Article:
I need you need to understand….this child between us, this child is our world……

I don’t know it all.  I didn’t go to medical school.  I’m not a doctor.  I’m no one other than a mom who has spent countless hours researching both of my children’s rare and complex medical conditions.  I’m the mom who has spent countless sleepless nights reading every reputable study, journal article, research paper ever written about these conditions. I’m the mom who has carefully vetted every doctor that has been chosen as members of our regular (and amazing) medical team, because we only want the best.  I’m the mom who has connected with countless parents, nurses, experts, and social workers – networking and learning every single thing I could to be the best advocate I can be for my children.  I’m the mom who has spent countless hours on the phone with insurance companies, doctor’s offices, durable medical equipment companies, pharmacists, and infusion companies discussing, planning, managing (and sometimes fighting for) the things my children need.  I’m the mom who has spent countless nights sitting next to my children as they sleep – watching them breathe, praying for guidance, hoping for answers.  I’m the mom who has cried countless tears because of all my children have had to endure – the unfairness of missed outings, parties, ‘normal milestones’, failed friendships, lonely hospital stays.  I’m the mom who has given countless hugs trying to comfort fears, settle anxiety, ease worry, calm anger, and pray for healing.  I’m the mom who spends countless hours trying to find a way to juggle appointments, educational battles, insurance/medical equipment/medication authorizations, medication schedules, infusion, school work, house work, financial challenges, and STILL try to ‘just be mom.’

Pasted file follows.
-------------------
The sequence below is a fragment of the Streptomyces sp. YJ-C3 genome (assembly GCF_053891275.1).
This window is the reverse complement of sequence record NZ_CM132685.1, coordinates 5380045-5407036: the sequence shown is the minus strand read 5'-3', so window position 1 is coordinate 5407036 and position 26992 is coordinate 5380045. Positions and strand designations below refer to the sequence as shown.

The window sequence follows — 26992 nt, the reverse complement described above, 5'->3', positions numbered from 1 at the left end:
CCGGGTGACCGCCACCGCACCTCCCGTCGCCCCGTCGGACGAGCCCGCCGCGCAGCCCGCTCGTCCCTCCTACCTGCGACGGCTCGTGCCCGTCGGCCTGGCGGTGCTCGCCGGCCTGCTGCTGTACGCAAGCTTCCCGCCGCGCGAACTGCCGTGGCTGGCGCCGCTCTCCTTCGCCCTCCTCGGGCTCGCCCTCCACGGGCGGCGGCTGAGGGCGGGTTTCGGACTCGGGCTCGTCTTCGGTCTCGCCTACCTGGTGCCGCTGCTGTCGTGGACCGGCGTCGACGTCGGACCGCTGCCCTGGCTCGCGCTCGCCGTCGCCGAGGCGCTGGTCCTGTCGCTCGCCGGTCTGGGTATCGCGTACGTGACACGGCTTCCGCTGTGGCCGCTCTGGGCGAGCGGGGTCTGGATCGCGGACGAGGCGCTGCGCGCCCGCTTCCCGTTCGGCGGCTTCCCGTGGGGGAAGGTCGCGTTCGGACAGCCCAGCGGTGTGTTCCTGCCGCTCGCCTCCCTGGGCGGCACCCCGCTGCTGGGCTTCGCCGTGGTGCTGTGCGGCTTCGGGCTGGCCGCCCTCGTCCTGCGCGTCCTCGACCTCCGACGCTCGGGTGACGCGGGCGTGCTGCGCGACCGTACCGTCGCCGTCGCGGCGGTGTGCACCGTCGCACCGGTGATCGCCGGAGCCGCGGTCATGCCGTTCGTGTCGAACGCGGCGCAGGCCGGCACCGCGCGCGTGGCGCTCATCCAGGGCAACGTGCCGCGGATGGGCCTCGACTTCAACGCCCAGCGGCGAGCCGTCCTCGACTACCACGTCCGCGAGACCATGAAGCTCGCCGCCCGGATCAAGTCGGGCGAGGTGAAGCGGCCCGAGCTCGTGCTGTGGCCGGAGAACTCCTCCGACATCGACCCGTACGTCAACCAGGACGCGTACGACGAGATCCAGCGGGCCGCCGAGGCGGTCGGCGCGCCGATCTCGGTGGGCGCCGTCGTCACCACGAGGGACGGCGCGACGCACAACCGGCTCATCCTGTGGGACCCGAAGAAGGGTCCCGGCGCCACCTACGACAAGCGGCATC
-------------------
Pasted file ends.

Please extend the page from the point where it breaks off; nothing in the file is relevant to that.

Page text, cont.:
So, while I don’t know it allI’m an expert in my children, our history, what’s worked, what hasn’t worked, what is necessary, what is not necessary, when to give in, and when to push back.  Honestly, I’ve been fighting for so long, that I want nothing more than to NOT have to fight…to be able to find common ground where we understand each other, where we trust each other, where we listen to each other.

Sometimes it’s SO HARD to not feel the things I feel when you’re not listening.  YOU get to walk out of this room and move on to your next patient…and maybe you never have to see us again…maybe you don’t have to see us for another 24 hours – – – – But *I* have to deal with the consequences of you not listening for every second, every minute, every hour.…until either you come back OR the next team appears 24 hours from now (probably to make a totally new and different plan) OR I make enough noise that I get you (or someone else) back in here and we go another round so I can fight for what I think my child needs.